Driverless cars: The growth of the autonomous market
The concept of driverless cars and autonomous vehicles always feels a little out of reach. Even in a world filled with smartphones that are perpetually connected to the internet, homes filled and run by virtual assistant AIs and almost every form of entertainment ever created available at a click of a button, we still consider a vehicle with no one behind the wheel something that seems more familiar on Black Mirror rather than on our own roads.
As futuristic as autonomous cars may seem, they’ve been an idea that’s been on the radar of scientists, engineers and mechanics for almost a century. Adhering to the theme of ‘The World of Tomorrow’, General Motors presented ‘Futurama’, an exhibit that showcased the likes of flying machines, advanced automobiles and streets & highways with semi-autonomous cars. This notion became a legacy that inspired countless advancements in autonomous vehicle technology, even in the 20th century alone.
Driverless cars the future?
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At the dawn of the 21st century, we saw massive progress being made for driverless cars, with some projects being spearheaded by titans of the industry, such as GM, BMW and Audi, as well as newcomers or outsiders to the car manufacturing process, such as Bosch, Google and Apple. The US Military even began working on their own autonomous vehicles, showing the world that there were plenty of practical applications for a driverless car other than a more relaxing drive to the supermarket.
Whether it was for the sake of smoother travelling, reliable transportation or even potential advantages on the battlefield, the potential of autonomous vehicles was beginning to emerge for industries across the globe. Even the most seemingly simple advantages, such as lower insurance costs due to more reliable driving, pale in comparison to larger benefits, including less of a need for costly & energy-consuming air travel, thanks in no small part to the implementation of autonomous driving technology in more accessible transportation.
One of the greatest benefits for utilising driverless cars was a massive economic incentive, with projections suggesting that the US economy alone could save a staggering $1.3 trillion per year. Among other societal improving reasons for this incredible economic relief were a great reduction in road accidents, more efficient use of fuel and an improved traffic flow. These advancements can even create ripples in unlikely markets, with real estate being a prime example. After all, with more effortless travel that’s beset by fewer traffic concerns or delays, people will begin prioritising close proximity to inner cities for jobs less and less, encouraging an ‘urban sprawl’ and an increase in demand for homes further from a city centre.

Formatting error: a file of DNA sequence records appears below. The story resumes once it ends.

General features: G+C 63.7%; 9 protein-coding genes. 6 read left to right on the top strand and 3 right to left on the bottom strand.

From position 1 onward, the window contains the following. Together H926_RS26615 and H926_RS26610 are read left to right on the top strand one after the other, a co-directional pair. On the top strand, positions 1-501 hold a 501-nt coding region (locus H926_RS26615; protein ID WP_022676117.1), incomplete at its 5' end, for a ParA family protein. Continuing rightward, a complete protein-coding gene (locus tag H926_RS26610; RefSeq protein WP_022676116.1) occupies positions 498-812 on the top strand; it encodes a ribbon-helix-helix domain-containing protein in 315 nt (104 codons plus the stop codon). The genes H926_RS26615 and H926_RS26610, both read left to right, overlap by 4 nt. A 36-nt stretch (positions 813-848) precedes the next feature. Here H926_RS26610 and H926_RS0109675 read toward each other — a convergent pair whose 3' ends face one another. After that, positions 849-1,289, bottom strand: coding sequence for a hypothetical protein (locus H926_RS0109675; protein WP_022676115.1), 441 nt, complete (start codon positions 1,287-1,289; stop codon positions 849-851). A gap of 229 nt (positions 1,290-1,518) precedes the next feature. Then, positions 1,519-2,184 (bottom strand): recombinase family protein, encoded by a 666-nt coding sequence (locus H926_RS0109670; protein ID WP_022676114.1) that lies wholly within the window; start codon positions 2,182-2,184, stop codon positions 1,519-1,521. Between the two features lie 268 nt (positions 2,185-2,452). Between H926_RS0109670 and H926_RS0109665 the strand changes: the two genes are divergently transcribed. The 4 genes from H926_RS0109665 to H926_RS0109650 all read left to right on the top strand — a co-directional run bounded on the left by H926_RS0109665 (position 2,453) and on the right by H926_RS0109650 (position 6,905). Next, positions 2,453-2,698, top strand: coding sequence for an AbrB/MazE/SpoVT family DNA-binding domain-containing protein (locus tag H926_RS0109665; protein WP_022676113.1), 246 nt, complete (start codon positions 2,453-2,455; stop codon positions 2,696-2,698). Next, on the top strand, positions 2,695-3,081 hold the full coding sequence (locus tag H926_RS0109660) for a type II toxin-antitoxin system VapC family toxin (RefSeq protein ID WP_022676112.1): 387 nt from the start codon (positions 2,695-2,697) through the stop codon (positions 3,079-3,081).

Of course, any major advancements are still out of reach – but only just. The latest reports from big players on the automation stage suggest that the likes of Tesla, Ford and Fiat will have cars with at least ‘some’ autonomous capabilities ready for launch by the end of 2021 and that some manufacturers are confident in having fully self-driving vehicles rolling out onto the roads by the end of 2020. Delays and bumps along the road are inevitable, but these confident projections reveal just how far we’ve come since GM’s Futurama first emerged at the New York World’s Fair.
Despite these exciting developments, it’s public opinion that will ultimately make the transition from default to driverless cars. Trusting new technology has never been much of a stretch for Western countries, even with the odd hiccup or concern such as the almost-invasive feeling of virtual assistant AIs, but relinquishing control within a moving car might be one step too far.
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Even if the technology is available and utilised to some degree on the road, the idea of fully giving up the wheel to the car itself might seem too scary for some. However, recent studies suggest that the gap between scepticism and acceptance is closing all over the world.
Even between 2017 and 2018, public opinions on driverless cars changed dramatically. For example, when asked about whether they’d trust driverless cars, people in both China and Mexico admitted that they would, with their approval ratings changing from 38% to 74% and 42% to 76% respectively. Even in the UK, in 2017 only 27% of participants said that they’d happily climb into a driverless car for a long journey, whereas the following year that number skyrocketed to over half of the people asked saying that they’d let the car take the wheel.
With all of these advancements in mind, it’s not hard to picture a day in the near future where our roads will be safer, our journeys are shorter and our lives become generally a little easier thanks to autonomous vehicles. But many questions remain, such as what an autonomous vehicle is actually capable, what challenges still need to be overcome, and a greater understanding of what steps have been taken to get us to where we are today. This is why Stanley R Harris has created the following infographic, allowing these questions, and more, to be answered with a little more clarity.
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